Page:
From 2010 to 2015, she provided political commentary for Fox News. On April 3, 2014, Palin premiered her TV show, Amazing America with Sarah Palin, on the Sportsman Channel, which ran until February 12, 2015. On July 27, 2014, Palin launched the online news network called the Sarah Palin Channel, closed on July 4, 2015. Palin was born in Sandpoint, the third of four children of Sarah "Sally" Heath, a school secretary, Charles R. "Chuck" Heath, a science teacher and track-and-field coach. Palin's siblings are Chuck Jr. Heather, Molly. Palin is of English and German ancestry; when Palin was a few months old, the family moved to Skagway, where her father received his teaching job. They relocated to Eagle River in 1969 and settled in Wasilla in 1972. Palin played flute in the junior high band and attended Wasilla High School, where she was the head of the Fellowship of Christian Athletes and a member of the girls' basketball and cross-country running teams. During her senior year, she was co-captain and point guard of the basketball team that won the 1982 Alaska state championship, earning the nickname "Sarah Barracuda" for her competitive streak.
In 1984, Palin won the Miss Wasilla beauty pageant finished third in the Miss Alaska pageant, where she got the title of "Miss Congeniality". She played the flute in the talent portion of the contest. One author reports that she received the Miss Congeniality award in the Miss Wasilla contest and a college scholarship. After graduating from high school in 1982, Palin enrolled at the University of Hawaii at Hilo. Shortly after arriving in Hawaii, Palin transferred to Hawaii Pacific University in Honolulu for a semester in the fall of 1982 and to North Idaho College, a community college in Coeur d'Alene, for the spring and fall semesters of 1983, she enrolled at the University of Idaho in Moscow for an academic year starting in August 1984 and attended Matanuska-Susitna College in Alaska in the fall of 1985. Palin returned to the University of Idaho in January 1986 and received her bachelor's degree in communications with an emphasis in journalism in May 1987. In June 2008, the Alumni Association of North Idaho College gave Palin its Distinguished Alumni Achievement Award.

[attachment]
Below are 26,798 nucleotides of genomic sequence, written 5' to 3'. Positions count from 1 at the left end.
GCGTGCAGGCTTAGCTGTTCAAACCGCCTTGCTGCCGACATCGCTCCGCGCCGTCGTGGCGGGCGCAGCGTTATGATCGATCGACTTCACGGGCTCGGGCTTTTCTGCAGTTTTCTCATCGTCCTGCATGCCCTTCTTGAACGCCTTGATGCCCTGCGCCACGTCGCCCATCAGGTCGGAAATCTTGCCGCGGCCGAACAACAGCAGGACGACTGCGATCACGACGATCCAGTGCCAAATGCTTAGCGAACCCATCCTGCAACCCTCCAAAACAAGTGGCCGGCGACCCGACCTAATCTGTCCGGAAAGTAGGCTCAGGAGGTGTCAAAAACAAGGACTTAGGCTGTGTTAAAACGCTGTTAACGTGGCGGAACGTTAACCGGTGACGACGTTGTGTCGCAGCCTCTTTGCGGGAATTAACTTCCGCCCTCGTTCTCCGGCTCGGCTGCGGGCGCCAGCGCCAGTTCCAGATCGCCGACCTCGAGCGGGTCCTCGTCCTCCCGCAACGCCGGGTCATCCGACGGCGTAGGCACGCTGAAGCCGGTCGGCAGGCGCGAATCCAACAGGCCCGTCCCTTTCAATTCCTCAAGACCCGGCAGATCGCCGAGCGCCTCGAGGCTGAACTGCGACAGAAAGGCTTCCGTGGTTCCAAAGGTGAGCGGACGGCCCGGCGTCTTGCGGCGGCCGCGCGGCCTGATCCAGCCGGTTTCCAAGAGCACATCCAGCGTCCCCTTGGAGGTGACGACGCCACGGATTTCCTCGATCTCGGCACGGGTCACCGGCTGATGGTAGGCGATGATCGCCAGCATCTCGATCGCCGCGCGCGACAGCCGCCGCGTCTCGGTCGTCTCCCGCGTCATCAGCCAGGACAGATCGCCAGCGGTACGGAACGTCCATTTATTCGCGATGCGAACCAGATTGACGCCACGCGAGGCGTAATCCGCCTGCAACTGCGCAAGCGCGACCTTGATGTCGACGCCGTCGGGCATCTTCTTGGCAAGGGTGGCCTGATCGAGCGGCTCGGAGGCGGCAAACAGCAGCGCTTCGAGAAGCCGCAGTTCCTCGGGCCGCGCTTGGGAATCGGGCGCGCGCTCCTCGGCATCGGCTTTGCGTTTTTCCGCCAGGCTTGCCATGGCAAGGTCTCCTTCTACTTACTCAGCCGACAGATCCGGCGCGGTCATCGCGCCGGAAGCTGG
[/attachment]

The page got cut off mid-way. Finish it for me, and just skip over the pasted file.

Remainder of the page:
After graduation, she worked as a sportscaster for KTUU-TV and KTVA-TV in Anchorage and as a sports reporter for the Mat-Su Valley Frontiersman, fulfilling an early ambition. In August 1988, she eloped with Todd Palin. Following the birth of their first child in April 1989, she helped in her husband's commercial fishing business. Palin was elected to the Wasilla City Council in 1992, winning 530 votes to 310. Throughout her tenure on the city council and the rest of her political career, Palin has been a Republican since registering in 1982. Concerned that revenue from a new Wasilla sales tax would not be spent wisely, Palin ran for mayor of Wasilla in 1996, defeating incumbent mayor John Stein 651 to 440 votes, her biographer described her campaign as targeting wasteful high taxes. The election was nonpartisan, she ran for reelection against Stein in 1999 and won, 909 votes to 292. In 2002, she completed the second of the two consecutive three-year terms allowed by the city charter, she was elected president of the Alaska Conference of Mayors in 1999.
Palin had a contretemps with the Mat-Su Valley Frontiersman, a local newspaper, became involved in personnel challenges and "a thwarted attempt to pack the City Council" during her first year in office. Using income generated by a 2% sales tax, approved by Wasilla voters in October 1992, Palin cut property taxes by 75% and eliminated personal property and business inventory taxes. Using municipal bonds, she made improvements to the roads and sewers and increased funding to the police department, she oversaw creation of new bike paths and procured funding for storm-water treatment to protect freshwater resources. At the same time, she shrank the local museum's budget and deterred talk of a new library and city hall. Soon after taking office in October 1996, Palin eliminated the position of museum director and asked for updated resumes and resignation letters from "city department heads, loyal to Stein", including the police chief, public works director, finance director, librarian. Palin stated